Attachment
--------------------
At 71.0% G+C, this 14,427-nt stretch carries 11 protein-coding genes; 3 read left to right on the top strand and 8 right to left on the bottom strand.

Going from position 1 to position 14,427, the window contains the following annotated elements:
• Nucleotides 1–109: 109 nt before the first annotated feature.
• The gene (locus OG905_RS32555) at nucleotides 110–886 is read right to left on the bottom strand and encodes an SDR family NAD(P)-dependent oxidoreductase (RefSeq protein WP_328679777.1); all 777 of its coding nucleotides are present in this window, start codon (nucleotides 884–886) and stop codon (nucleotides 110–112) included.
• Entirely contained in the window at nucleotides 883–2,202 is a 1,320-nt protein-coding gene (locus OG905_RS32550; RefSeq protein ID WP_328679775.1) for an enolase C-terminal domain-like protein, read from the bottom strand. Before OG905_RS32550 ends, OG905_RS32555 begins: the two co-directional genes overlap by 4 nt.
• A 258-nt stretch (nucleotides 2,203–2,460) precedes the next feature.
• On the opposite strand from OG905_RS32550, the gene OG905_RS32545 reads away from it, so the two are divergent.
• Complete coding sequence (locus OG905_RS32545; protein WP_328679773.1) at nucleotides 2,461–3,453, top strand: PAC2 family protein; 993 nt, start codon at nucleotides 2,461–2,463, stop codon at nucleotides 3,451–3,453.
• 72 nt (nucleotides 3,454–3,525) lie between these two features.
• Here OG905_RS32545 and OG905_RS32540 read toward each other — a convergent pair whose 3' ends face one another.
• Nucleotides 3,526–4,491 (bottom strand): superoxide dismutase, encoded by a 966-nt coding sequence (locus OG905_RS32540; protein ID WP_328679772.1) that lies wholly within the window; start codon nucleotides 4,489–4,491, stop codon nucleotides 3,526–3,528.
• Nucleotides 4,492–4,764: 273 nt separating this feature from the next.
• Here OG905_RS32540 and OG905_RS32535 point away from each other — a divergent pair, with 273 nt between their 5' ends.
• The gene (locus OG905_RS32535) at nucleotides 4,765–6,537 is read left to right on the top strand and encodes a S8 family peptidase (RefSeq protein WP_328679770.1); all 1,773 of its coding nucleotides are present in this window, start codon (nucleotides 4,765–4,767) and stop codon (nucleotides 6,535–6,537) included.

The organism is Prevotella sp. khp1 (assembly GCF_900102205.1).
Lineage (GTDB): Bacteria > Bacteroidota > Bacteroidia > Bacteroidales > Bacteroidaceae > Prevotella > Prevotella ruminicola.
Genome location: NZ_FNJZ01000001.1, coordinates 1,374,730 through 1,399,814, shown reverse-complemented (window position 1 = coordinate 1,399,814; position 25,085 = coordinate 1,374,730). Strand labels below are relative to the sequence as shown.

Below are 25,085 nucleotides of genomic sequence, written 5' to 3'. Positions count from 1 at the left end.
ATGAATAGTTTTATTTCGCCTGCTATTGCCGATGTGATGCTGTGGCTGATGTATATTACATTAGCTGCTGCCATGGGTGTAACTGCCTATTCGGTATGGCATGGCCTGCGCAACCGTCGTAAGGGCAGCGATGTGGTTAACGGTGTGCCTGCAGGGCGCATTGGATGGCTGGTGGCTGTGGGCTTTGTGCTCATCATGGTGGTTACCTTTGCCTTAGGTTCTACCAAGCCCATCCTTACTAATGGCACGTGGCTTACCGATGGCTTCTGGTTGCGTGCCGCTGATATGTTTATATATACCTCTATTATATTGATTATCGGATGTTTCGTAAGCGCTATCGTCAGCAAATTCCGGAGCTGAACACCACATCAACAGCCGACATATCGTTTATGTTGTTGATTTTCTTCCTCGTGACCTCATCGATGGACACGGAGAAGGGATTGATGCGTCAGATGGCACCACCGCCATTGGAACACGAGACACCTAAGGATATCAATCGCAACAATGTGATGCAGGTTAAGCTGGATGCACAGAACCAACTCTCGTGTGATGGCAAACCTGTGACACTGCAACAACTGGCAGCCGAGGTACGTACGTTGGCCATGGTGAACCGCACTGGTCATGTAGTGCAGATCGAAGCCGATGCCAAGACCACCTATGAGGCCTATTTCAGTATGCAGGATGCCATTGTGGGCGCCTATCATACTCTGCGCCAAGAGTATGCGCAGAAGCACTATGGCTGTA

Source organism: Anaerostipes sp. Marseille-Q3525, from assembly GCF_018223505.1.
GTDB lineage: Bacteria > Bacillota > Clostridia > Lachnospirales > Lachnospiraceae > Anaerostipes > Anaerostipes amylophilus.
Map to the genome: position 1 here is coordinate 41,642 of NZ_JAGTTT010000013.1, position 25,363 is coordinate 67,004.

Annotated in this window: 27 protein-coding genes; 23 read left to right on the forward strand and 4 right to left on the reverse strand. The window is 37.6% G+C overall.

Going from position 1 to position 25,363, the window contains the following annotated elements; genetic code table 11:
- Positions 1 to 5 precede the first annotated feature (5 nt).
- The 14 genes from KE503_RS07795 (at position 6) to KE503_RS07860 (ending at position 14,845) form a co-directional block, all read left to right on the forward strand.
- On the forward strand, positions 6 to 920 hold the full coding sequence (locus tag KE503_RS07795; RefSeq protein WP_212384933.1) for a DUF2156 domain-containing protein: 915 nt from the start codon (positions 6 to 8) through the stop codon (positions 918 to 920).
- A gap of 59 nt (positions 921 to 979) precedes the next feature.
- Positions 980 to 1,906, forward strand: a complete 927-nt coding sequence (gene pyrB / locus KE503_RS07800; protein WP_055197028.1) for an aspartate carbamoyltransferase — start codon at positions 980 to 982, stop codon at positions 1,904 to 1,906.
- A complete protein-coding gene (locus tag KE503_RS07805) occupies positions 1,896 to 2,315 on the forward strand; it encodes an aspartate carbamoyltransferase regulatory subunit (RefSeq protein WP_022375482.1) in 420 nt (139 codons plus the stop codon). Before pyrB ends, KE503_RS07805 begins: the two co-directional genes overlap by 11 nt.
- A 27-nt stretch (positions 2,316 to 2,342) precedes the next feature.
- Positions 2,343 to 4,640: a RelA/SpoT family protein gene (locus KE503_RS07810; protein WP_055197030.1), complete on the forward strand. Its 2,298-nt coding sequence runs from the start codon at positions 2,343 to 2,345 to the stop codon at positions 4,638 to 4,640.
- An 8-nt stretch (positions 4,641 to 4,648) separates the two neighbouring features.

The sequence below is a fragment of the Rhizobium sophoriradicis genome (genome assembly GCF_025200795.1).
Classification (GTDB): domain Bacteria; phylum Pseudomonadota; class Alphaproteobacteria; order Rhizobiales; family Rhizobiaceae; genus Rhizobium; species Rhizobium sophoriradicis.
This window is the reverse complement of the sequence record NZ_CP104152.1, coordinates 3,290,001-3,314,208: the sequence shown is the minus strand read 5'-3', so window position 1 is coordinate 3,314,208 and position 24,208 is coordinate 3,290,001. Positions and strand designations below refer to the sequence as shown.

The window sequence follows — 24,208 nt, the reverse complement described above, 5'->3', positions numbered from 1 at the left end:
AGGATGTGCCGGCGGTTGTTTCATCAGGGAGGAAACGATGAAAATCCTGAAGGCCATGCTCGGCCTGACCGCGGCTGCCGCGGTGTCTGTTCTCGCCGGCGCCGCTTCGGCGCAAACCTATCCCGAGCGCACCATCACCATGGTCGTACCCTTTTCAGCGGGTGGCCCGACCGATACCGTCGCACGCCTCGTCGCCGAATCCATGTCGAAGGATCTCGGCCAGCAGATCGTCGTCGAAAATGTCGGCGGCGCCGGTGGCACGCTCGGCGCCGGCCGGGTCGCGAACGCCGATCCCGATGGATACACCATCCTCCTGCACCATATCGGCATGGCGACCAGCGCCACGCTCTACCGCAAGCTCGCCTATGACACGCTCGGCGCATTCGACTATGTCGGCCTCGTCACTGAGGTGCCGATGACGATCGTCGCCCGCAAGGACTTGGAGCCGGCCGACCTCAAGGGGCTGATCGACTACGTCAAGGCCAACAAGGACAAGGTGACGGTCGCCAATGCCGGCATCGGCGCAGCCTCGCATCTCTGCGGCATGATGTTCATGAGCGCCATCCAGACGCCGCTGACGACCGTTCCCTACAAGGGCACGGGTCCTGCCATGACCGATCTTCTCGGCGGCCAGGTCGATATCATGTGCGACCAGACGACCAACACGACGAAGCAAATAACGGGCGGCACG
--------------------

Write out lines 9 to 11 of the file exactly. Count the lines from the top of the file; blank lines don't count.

• 72 nt (nucleotides 3,454–3,525) lie between these two features.
• Here OG905_RS32545 and OG905_RS32540 read toward each other — a convergent pair whose 3' ends face one another.
• Nucleotides 3,526–4,491 (bottom strand): superoxide dismutase, encoded by a 966-nt coding sequence (locus OG905_RS32540; protein ID WP_328679772.1) that lies wholly within the window; start codon nucleotides 4,489–4,491, stop codon nucleotides 3,526–3,528.